Is Brazil's contribution to global development at stake?
The Global Partnership for Effective Development Co-operation is gathering in Nairobi this week for its second High-Level Meeting. With its new government showing little interest in pursuing the multilateralism and international development, is Brazil fading as a Southern power and as an engaged global development actor?
Brazil has participated in previous such gatherings, since “South-South cooperation” first entered the aid effectiveness jargon. It tended, however, to display the attitude of a sceptical observer as it was keen to assert its Southern identity and separation from a space perceived as dominated by the hegemonic North.
The new government is likely to retain the reluctant attitude towards this policy space but for different reasons: it has little interest in multilateralism and international development.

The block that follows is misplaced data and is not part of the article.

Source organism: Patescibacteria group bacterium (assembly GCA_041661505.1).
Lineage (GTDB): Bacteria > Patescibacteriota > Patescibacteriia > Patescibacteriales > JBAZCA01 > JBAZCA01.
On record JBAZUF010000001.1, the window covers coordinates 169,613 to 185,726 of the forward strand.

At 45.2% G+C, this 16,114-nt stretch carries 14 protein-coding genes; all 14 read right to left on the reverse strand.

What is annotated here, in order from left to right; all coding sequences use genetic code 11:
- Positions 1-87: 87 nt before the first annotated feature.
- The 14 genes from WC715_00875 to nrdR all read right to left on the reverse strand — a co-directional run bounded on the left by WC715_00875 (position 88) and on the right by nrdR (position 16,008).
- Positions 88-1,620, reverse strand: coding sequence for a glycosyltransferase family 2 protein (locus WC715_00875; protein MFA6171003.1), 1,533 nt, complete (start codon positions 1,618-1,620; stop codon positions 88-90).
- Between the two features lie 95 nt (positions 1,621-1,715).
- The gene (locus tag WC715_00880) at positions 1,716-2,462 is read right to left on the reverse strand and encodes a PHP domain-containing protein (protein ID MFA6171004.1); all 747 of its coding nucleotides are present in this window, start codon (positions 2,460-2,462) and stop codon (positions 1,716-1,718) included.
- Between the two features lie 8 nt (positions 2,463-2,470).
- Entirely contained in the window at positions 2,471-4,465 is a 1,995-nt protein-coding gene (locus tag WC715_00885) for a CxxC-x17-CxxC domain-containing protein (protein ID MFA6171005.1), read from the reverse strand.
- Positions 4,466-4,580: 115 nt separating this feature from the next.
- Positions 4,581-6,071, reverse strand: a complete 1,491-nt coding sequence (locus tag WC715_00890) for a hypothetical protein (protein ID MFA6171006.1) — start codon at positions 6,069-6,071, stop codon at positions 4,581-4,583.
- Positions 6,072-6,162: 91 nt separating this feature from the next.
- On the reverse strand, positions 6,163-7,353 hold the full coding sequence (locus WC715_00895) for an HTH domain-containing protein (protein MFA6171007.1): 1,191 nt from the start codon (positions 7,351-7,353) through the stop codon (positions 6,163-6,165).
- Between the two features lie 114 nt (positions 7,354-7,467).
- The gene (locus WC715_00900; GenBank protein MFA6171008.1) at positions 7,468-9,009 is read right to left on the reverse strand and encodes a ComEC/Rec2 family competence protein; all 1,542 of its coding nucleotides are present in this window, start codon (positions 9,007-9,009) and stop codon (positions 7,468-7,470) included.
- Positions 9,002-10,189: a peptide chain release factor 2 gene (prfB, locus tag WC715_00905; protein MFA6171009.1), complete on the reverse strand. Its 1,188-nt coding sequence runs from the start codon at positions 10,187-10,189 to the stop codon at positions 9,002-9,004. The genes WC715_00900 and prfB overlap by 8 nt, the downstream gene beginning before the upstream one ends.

Over the last decade, Brazil has been frequently depicted by its government and external observers as a rising power or as an emergent Southern influence in a changing geopolitical order.
This happened in a context of economic prosperity that helped to boost the country’s foreign affairs. The construction of the Southern identity also reflected a particular party-politics configuration in Brazil where the leading Workers Party (PT) was favourable to a counter-hegemonic role in foreign politics, greater engagement with Southern nations and diversification away from traditional partners in the North.